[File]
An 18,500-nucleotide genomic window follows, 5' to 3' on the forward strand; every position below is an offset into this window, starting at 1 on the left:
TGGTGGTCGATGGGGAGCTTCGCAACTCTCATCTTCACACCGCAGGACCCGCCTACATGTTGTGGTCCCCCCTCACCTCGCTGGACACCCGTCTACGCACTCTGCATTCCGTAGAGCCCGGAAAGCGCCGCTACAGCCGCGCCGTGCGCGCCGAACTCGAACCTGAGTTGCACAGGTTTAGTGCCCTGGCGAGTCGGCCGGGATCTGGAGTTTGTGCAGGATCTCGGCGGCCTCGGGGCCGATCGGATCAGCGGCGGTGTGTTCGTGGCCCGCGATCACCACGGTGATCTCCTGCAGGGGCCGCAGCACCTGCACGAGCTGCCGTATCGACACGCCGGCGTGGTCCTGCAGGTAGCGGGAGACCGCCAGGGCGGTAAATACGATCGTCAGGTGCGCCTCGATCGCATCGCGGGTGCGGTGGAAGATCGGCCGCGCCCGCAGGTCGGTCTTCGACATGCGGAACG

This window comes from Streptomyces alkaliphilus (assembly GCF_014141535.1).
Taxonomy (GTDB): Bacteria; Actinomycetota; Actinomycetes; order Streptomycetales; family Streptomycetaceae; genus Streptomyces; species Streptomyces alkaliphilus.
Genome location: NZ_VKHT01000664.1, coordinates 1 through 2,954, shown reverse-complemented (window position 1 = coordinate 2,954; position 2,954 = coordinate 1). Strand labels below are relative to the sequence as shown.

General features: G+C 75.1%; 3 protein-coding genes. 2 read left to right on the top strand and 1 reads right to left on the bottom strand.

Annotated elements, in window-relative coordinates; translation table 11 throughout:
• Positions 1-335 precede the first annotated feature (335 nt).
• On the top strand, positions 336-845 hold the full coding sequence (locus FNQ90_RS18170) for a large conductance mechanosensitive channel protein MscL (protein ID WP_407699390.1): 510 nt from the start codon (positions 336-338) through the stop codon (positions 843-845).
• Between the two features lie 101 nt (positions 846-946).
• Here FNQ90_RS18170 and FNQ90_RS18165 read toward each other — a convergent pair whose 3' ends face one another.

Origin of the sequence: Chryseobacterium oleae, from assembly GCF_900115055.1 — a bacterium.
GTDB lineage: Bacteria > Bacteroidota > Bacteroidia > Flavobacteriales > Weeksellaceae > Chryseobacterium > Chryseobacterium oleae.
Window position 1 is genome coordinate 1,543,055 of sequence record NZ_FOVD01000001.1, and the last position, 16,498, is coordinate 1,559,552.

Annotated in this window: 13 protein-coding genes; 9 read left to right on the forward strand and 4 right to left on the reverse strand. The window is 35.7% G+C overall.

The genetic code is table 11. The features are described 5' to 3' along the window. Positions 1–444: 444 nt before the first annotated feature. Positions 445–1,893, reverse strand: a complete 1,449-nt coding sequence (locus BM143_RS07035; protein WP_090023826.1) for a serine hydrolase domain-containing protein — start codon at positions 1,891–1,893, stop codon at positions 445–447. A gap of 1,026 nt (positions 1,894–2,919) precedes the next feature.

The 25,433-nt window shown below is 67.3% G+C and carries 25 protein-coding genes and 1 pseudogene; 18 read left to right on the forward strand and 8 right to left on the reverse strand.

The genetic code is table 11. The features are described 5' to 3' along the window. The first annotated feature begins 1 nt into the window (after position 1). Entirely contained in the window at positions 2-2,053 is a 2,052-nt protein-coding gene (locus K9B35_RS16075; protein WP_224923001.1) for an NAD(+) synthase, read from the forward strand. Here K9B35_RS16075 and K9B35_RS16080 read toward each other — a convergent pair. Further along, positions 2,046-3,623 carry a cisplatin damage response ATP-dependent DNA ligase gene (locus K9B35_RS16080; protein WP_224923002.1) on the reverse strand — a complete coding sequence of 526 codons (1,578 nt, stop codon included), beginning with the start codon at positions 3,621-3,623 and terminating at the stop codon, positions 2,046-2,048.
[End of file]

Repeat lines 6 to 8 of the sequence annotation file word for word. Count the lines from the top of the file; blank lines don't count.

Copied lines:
General features: G+C 75.1%; 3 protein-coding genes. 2 read left to right on the top strand and 1 reads right to left on the bottom strand.

Annotated elements, in window-relative coordinates; translation table 11 throughout:
• Positions 1-335 precede the first annotated feature (335 nt).